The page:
>> >>
>> >> With respect to Memory Layout, introducing a new string type seems to
>> add
>> >> redundancy.  As Wes noted, List<uint8 [not-null]> is sufficient to
>> >> represent the layout for strings.  So the main benefits for
>> introducing a
>> >> new memory layout for a string type is an optimization.  By
>> introducing the
>> >> new type we avoid invalid string construction (having uint_t elements
>> >> marked as null in the nested array) and to save a few bytes/extra
>> function
>> >> call when "(de)serializing" a string column.
>> >>
>> >> With respect to manipulation, I agree, that having the right
>> API/modeling
>> >> to treat strings as first class objects makes a lot of sense.   But I
>> don't
>> >> think that the specification needs to explicitly make allowances for
>> it.
>> >> Once you have constructed a Java/C++ wrapper around the memory layout
>> you
>> >> can choose to expose the right convenience APIs through OO abstraction.
>> >> The construction of the correct object wrapper is governed by Metadata
>> >> defined in [2] and an understanding of how the logical type maps to the
>> >> appropriate memory layout.  At the moment metadata doesn't specify any
>> sort
>> >> of class hierarchy which I believe is the correct thing to do from a
>> >> specification perspective.
>> >>
>> >> The C++ implementation currently has StringArrays inheriting from a
>> >> ListArrays which was an implementation convenience and something we
>> should
>> >> revisit (I agree with Wes's point on not relying on  C++'s type system
>> for
>> >> casting).
>> >> The primary argument for changing the existing implementation seems to
>> be
>> >> that strings should be considered "non-nested" types.  Whether strings
>> are
>> >> nested or not seems to fall squarely into the manipulation concern
>> (except
>> >> for the optimizations mentioned above) and therefore, IMO, an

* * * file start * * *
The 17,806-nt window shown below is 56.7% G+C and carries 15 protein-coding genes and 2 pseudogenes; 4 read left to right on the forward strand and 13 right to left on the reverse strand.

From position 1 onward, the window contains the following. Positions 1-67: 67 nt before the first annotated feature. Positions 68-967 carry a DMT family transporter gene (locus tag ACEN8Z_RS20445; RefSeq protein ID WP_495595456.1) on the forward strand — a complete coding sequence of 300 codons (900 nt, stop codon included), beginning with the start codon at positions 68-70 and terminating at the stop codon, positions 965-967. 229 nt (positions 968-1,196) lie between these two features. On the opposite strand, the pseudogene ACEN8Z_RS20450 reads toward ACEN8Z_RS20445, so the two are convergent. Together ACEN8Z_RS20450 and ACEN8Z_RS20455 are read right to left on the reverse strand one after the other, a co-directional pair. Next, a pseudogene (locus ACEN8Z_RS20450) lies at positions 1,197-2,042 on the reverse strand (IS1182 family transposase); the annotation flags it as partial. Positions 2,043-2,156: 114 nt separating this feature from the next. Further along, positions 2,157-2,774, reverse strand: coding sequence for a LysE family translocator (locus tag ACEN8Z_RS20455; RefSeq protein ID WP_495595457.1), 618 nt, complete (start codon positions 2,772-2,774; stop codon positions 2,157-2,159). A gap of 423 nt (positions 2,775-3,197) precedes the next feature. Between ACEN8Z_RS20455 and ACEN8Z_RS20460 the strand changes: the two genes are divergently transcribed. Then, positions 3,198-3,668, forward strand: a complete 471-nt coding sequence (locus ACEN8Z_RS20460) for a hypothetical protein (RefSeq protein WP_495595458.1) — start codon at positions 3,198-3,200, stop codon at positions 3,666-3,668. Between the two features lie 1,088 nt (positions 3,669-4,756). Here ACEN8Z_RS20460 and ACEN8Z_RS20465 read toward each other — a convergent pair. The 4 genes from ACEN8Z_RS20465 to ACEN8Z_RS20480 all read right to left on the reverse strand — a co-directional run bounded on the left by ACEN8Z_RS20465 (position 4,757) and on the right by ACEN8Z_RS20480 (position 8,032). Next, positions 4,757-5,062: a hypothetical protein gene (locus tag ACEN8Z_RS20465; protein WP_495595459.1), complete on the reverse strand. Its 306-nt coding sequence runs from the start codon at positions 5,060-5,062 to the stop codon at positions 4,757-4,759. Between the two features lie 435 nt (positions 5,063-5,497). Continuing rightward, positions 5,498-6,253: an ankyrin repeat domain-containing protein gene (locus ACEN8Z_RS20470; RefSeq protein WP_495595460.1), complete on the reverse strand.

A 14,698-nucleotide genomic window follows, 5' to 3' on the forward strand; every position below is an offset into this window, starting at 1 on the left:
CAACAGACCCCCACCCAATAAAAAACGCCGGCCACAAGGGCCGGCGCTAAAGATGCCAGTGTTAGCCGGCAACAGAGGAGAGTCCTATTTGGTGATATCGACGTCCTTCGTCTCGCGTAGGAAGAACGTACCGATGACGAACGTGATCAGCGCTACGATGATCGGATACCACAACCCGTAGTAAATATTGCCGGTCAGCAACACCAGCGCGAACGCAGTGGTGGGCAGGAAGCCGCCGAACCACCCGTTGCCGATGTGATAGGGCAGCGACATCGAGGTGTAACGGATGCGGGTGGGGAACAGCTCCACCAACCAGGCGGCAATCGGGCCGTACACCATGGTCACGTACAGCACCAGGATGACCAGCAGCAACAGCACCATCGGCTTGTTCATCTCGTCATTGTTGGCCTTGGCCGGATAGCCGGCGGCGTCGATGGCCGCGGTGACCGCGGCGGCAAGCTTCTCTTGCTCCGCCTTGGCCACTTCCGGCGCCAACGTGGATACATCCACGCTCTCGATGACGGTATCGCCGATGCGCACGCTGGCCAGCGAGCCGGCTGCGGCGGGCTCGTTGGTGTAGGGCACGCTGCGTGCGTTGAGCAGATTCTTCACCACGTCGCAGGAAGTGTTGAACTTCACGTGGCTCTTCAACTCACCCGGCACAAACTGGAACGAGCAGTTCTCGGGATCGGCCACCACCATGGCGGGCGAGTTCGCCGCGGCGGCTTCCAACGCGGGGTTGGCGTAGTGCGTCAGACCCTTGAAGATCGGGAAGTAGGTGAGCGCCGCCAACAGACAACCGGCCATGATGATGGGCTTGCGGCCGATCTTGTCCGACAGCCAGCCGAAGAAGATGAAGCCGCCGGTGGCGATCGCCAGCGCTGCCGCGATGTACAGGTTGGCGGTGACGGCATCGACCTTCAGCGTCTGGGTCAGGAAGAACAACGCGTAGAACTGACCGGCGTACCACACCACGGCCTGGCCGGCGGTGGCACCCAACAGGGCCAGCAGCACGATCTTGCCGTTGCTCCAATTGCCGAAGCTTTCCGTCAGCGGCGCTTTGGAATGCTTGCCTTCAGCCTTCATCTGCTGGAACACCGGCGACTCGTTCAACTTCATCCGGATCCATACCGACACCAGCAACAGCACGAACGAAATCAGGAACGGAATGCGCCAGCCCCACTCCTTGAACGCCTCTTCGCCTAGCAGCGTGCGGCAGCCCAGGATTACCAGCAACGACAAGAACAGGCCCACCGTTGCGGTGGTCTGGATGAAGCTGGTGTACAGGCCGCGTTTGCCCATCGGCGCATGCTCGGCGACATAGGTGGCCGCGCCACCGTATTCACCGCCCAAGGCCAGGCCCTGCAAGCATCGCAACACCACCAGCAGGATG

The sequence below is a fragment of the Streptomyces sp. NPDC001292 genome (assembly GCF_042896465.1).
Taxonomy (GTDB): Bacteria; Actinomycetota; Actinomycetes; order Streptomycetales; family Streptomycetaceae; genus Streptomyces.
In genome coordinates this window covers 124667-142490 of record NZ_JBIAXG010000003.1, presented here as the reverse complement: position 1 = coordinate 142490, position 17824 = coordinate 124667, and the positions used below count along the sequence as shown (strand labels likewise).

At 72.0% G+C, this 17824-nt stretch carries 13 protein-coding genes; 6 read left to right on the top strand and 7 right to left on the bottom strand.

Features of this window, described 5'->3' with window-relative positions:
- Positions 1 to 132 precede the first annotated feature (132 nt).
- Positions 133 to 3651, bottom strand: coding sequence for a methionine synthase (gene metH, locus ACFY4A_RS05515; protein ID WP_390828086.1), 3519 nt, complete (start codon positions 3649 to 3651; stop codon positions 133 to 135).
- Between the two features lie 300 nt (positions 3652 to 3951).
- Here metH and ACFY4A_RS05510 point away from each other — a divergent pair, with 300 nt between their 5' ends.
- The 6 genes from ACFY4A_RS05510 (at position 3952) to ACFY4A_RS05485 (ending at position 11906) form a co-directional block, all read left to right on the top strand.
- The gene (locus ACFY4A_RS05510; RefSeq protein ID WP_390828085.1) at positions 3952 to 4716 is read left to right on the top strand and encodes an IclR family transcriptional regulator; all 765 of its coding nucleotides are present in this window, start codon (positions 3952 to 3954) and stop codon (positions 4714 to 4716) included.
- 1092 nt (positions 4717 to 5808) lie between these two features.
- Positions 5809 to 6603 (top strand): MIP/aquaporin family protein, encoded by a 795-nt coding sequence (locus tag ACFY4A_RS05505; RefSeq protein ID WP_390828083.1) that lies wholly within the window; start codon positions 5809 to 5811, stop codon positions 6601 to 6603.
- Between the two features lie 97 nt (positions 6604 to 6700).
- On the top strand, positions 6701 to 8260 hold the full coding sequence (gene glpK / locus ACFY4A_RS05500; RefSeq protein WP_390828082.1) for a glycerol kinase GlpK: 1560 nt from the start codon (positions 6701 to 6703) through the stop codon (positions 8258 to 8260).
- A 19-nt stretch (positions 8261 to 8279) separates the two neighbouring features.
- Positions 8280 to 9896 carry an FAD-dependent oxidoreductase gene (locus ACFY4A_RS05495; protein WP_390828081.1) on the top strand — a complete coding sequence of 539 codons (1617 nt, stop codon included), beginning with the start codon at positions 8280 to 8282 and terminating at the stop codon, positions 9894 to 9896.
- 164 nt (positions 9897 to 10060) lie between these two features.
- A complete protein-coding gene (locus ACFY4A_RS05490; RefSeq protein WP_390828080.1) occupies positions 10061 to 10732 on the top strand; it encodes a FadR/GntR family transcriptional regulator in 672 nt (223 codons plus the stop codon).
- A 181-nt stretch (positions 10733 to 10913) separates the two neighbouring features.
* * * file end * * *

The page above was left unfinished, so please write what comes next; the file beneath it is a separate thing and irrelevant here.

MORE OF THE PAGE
>> >> implementation detail.     When thinking about how this plays out in
>> code
>> >> I imagine a visitor pattern.  I've provided some pseudo-code below for
>> two
>> >> possible visitor classes make StringArrays first class objects but
>> wouldn't
>> >> require updates to the specification.
>> >>
>> >> I've tried to think where testing a particular object for "nested"-ness
>> >> makes sense by itself and couldn't come up with something off the top
>> of my
>> >> head.  It seems once you determine an Array is non-nested you still
>> want to
>> >> test for exact primitive type you are dealing with.
>> >>
>> >> Given these points I'm still ambivalent about adding a new
>> string/binary
>> >> type to the spec. It would be an improvement but it seems like a
>> somewhat
>> >> minor improvement.  If people can provide stronger use-cases for
>> adding the
>> >> new type I'd be less ambivalent, but at the moment this seems like
>> more of
>> >> an implementation concern.
>> >>
>> >> Thanks,
>> >> Micah
>> >>
>> >> // Visitor patterns for arrays, that do not require any updates to the
>> >> memory layout.
>> >> class ClassVisitor {
>> >>     void visit(Int32Array );
>> >>     void visit(UInt32Array );
>> >>     void visit(DoubleArray );
>> >>     void visit(ListArray );
>> >>     void visit(StringArray ); // if we changed the hierarchy, this
>> would
>> >> be sufficient to treat strings as a first class type
>> >>     // Other types elided
>> >> }
>> >>
>> >> or
>> >>
>> >> class BufferVisitor { // type disambiguation happens by calling the
>> >> correctly
>> >>                                 // overloaded method
>> >>     void visit_numeric(TypeMedata, null_bitmap, value_buffer);
>> >>     void visit_list(TypeMedata, null_bitmap, offset_buffer, Array
>> >> nested_type);
>> >>     void visit_string(TypeMetadata, null_bitmap, offset_buffer,
>> >> byte_buffer); // sufficient for treating string types as non-nested.
>> >>     // Other types elided.
>> >> }
>> >>
>> >> [1] https://github.com/apache/arrow/blob/master/format/Layout.md
>> >> [2] https://github.com/apache/arrow/blob/master/format/Message.fbs
>> >>
>> >>
>>
>
>
>
> --
> Julien
>
>


-- 
Julien